The publication of a letter in Science calling the COVID lab-leak theory “viable” has already shifted the conversation about the disease’s origins. I reported on it here, but there’s an additional aspect to the groundbreaking nature of this event that can’t be overlooked.
The letter disarms the cynical instrumentalization of the fight against anti-Asian racism offered by those who called the lab-origin hypothesis a conspiracy theory.
“Finally, in this time of unfortunate anti-Asian sentiment in some countries, we note that at the beginning of the pandemic, it was Chinese doctors, scientists, and citizens who shared with the world crucial information about the spread of the virus—often at great personal cost,” write the 18 authors of the Science letter. “We should show the same determination in promoting a dispassionate science-based discourse on this difficult but important issue.”
That statement sounds like a pro forma paean to those who were on the front lines of the battle against the virus last year. It also reads like a rebuttal of a point raised by a February 2020 letter in The Lancet condemning “rumours and misinformation” about the virus’s origin.
“We stand together to strongly condemn conspiracy theories suggesting that COVID-19 does not have a natural origin,” wrote the authors of the Lancet letter. After citing studies to argue that the coronavirus originated in the wild, they argued that saying anything to the contrary would inflame racism.
“Conspiracy theories do nothing but create fear, rumours, and prejudice that jeopardize our global collaboration in the fight against this virus. We support the call from the Director-General of WHO to promote scientific evidence and unity over misinformation and conjecture.”
These assertions were risible then, and they’ve only become more evidently misleading over time. Just over a year after that letter ran in the Lancet, WHO director-general Tedros Adhanom Ghebreyesus said that a potential lab-leak origin warranted “further investigation,” following the widely criticized joint WHO-China report on COVID’s origins. Peter Daszak, the president of research nonprofit EcoHealth Alliance who orchestrated the Lancet letter, was part of the WHO team that went to Wuhan and co-authored the resulting report, despite his involvement in coronavirus research at the Wuhan Institute of Virology.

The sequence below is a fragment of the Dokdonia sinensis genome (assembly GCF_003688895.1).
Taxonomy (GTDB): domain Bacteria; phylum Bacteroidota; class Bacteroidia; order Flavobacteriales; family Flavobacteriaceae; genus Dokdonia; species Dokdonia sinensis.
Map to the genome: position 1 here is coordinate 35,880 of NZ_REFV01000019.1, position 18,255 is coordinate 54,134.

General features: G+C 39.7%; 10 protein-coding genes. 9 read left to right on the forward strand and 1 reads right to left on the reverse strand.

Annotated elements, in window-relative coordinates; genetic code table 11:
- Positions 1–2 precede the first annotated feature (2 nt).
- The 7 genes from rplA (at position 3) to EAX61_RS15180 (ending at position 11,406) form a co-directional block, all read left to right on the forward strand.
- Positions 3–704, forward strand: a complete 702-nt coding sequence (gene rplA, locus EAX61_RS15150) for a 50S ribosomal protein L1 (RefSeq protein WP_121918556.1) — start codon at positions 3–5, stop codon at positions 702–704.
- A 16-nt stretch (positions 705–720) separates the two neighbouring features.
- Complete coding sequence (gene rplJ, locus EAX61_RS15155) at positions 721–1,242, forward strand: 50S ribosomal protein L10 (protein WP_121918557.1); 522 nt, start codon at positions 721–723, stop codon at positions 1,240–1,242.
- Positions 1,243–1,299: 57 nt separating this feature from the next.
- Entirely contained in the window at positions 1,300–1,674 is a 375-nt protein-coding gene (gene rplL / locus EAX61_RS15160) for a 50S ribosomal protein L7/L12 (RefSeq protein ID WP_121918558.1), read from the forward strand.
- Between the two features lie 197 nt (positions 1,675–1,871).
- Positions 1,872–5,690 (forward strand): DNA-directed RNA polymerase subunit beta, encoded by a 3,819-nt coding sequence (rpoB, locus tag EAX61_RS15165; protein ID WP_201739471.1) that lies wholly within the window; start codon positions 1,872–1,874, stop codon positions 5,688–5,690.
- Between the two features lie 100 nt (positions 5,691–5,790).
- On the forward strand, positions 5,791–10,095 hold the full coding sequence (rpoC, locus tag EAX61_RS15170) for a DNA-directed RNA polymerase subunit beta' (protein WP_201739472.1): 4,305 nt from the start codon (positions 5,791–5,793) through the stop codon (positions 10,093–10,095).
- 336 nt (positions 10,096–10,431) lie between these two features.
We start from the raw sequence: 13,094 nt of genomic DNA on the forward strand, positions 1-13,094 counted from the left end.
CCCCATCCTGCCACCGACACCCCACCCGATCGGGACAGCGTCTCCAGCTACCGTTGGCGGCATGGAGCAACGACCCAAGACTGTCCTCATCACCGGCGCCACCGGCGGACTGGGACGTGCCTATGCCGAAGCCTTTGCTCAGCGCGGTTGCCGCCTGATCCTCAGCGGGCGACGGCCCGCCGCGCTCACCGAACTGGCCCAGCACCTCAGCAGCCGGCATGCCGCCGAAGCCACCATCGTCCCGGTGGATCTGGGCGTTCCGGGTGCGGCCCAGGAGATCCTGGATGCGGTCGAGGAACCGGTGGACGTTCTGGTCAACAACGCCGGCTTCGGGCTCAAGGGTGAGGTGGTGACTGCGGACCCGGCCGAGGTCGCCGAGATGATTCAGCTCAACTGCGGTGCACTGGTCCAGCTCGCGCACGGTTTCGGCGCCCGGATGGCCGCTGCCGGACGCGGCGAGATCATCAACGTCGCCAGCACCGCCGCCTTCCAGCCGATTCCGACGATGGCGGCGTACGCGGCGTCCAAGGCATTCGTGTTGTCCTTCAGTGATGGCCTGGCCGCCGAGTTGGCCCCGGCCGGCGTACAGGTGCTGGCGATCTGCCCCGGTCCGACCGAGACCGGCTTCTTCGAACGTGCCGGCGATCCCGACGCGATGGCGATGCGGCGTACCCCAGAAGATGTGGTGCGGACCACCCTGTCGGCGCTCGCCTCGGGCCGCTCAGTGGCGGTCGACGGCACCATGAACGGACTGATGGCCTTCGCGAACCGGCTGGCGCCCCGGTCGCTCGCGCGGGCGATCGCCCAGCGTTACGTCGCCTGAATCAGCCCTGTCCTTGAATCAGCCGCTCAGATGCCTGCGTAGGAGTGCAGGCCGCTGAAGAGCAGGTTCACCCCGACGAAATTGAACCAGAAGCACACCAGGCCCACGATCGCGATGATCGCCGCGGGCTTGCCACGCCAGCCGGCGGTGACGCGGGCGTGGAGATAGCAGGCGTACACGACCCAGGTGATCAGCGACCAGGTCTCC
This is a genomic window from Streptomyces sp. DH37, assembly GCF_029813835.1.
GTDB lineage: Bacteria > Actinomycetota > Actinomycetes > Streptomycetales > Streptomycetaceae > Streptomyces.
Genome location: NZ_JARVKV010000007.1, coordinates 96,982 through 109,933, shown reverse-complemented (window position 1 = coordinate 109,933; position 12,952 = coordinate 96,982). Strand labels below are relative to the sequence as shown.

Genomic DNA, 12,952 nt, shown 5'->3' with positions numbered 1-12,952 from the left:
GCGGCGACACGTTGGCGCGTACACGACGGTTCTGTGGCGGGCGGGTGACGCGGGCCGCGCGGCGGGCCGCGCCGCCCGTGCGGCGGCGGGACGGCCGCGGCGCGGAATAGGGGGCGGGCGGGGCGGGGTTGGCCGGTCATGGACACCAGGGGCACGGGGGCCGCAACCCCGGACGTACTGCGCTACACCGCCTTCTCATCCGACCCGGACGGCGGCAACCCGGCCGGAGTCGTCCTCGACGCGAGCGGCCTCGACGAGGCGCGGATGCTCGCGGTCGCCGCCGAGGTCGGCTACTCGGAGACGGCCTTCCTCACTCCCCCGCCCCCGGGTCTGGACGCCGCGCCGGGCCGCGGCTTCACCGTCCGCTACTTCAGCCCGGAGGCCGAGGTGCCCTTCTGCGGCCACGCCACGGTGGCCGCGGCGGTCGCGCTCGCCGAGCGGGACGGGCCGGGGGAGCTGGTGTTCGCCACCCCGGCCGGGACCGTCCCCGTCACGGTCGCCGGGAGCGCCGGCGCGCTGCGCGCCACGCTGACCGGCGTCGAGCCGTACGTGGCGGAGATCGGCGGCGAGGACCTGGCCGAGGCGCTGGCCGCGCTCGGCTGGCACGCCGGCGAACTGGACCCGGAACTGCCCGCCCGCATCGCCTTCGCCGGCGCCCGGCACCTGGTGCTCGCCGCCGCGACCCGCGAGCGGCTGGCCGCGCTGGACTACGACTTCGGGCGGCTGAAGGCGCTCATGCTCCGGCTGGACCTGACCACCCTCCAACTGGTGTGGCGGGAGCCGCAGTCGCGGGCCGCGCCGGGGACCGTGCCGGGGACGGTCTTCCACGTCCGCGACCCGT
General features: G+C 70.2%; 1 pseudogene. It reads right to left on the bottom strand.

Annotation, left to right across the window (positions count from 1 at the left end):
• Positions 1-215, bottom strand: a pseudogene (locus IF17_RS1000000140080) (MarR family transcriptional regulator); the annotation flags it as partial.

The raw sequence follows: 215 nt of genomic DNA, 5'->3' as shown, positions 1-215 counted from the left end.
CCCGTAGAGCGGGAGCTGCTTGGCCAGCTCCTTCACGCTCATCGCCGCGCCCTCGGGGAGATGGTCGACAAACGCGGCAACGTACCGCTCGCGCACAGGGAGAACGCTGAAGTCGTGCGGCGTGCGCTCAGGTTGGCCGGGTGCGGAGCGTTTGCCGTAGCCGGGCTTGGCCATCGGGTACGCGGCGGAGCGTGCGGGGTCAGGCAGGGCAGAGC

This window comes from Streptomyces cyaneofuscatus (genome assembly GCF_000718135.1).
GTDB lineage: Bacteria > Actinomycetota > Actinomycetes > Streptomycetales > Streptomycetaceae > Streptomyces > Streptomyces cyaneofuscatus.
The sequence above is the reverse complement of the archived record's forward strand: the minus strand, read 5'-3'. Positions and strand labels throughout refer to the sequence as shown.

A look back at the Lancet letter is illustrative of how certain self-appointed tribunes of the scientific community quickly steered the debate away from legitimate questions about the research that went on at the WIV. In addition to falsely claiming that calls for greater scrutiny of that activity were conspiracy theories, they said that lab-leak proponents fostered racism, to boot.
Now, a group of prominent scientists, including the world’s leading expert on coronaviruses, has called for a closer look at the lab-leak hypothesis, and they’ve done so in a top scientific journal, implicitly refuting ridiculous accusations of racism and paying homage to those in China who paid the ultimate price for an authoritarian party-state’s malfeasance.